By BEN WOODS, Reporter
Friday, June 15, 2012
SOUTHWOLD’S bid to stop a national chain opening a coffee shop in the town has been backed by an organisation championing local businesses in south Devon.
The fight to stop Costa Coffee united Southwold and Totnes with both places fearing the chain’s presence would affect local traders and suppliers.
It comes just days before a crucial meeting on Tuesday where Waveney District Council’s development control committee will decide whether a Costa Coffee café is opened at 70 High Street, Southwold – formerly the Fanny & Franks clothes shop.
Chairman of Southwold and District Chamber of Trade Guy Mitchell has welcomed the support from Totnes and called for people to attend the crunch meeting on Tuesday.
At present more than 80 people, including Southwold Town Council, the Chamber of Trade and the Southwold and Reydon Society have opposed the application for a “change of use”, which would allow Costa Coffee to sell food and drink at the property on High Street.
But they were met with disappointment last week when Waveney District Council planning officers recommended support for the proposal.
Costa Coffee has defended its plans, claiming a new café would create jobs, prevent a shop remaining empty during the tough economic climate and increase footfall for surrounding businesses.
But economics guru Andrew Simms, of the New Economics Foundation, has criticised the national chains in small towns for being “fundamentally disinterested” in local economies.
Frances Northrop is manager of Transition Town Totnes – an organisation supporting independent economies which is objecting to plans for a Costa Coffee in Totnes.
She said: “We offer our full support to the campaign in Southwold and are hugely encouraged that the negative effect of chain stores on local economies is increasingly an issue seen to be worth fighting in towns across the UK. Ultimately it’s the community that knows its own needs and that voice is getting louder.
She added: “We are working to build the resilience of our local area.
“Totnes has a strong local food economy because we have small farms producing food for local shops.
“Our real concern with Costa Coffee is that they have controlled distribution for their food and won’t be supporting local providers. It could displace jobs.
“We already have great independent coffee shops in Totnes, but they will go out of business as well.”
Mrs Northrop added: “It is not just about having strong local suppliers. We need to keep money flowing locally and not going out of the town.”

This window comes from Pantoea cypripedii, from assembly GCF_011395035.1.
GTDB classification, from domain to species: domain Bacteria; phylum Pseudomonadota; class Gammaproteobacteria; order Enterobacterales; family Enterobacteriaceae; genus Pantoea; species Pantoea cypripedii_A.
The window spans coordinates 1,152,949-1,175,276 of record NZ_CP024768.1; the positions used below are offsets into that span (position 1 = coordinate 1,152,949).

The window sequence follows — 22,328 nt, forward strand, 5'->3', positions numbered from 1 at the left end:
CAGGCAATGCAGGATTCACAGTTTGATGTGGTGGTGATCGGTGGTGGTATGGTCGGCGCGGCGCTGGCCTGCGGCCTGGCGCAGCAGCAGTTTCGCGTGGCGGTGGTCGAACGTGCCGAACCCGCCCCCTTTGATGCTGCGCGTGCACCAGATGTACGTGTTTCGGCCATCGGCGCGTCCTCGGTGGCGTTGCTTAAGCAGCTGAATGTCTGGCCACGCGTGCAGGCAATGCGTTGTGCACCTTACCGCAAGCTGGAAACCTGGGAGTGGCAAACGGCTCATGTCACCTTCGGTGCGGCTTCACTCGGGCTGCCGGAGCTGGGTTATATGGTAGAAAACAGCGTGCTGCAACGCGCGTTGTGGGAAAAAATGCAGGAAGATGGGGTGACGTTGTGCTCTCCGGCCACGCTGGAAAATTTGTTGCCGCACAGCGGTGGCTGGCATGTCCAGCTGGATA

At a meeting last month, Southwold Town Council agreed to fight the proposal by Costa Coffee after agreeing it could pose a potential threat to the character of the High Street and affect the 20 other cafés and restaurants in the town. But some members questioned whether the planning objection was “water-tight” enough to be backed by Waveney, which will make the final decision.
The move came after the Southwold and Reydon Society and the Southwold Chamber of Trade had launched a joint campaign against the proposal.
Speaking at the Hay Literature Festival, Mr Simms said: “Because of the way chain stores are linked in to remote supply structures, institutional investors who are also remote and will have no knowledge of your local economy, all the demands and the pattern of business that are focused into those kinds of franchise models are fundamentally disinterested in the overall health and wellbeing and vibrancy of the local economy.
“They are interested in one thing, and that is sucking in consumer spending to be extracted from the local economy, shuffled off to head office to pay for centralised logistics and the expectations of remote, disinterested investors in the city. It is an extractive industry.
“So the difference between a chain coffee store and one which is independent, and local, is to do with who does their accounts each year, or who cleans their windows, they’re much more likely to be re-circulating the spending that goes on in that local outlet in the local economy, bringing much broader social and economic benefits.”
Mr Mitchell said: “The situation they are facing in Totnes shows it is not just a local issue but a national one as well.
“Other towns have tried and failed to stop them opening branches of Costa Coffee.
“We are urging people to attend the meeting on Tuesday evening. But the message we want to get across is that the public only have three minutes to speak.
“We would urge people who do attend to allow the Southwold and Reydon Society, who will also be speaking on behalf of the Southwold Chamber of Trade, to deliver a focused response. However, numbers are important.
“Our council has the chance to either respond to the wish of their local community and act on planning grounds, or they can give into the bullying tactics – that choice is theirs.”
A spokesman from Costa Coffee said: “This former Fanny & Franks’ shop is currently vacant. During these difficult economic times, we believe most people would rather see the disused building turned into a thriving coffee shop, than remain empty.
“The new store would not only provide a social meeting place but will create a number of new jobs at a time when many high street shops are closing their doors.”
Elsewhere in England, campaigns have been launched to prevent Costa Coffee opening a branch in Bristol and Cambridgeshire.
●The change-of-use application by Costa Coffee for 70, High Street, Southwold, will be heard in public at the next meeting of Waveney’s development control committee at 6pm on Tuesday, June 19, at Lowestoft Town Hall.
To hear a full audio interview with Andrew Simms of the New Economics Foundation click on the link above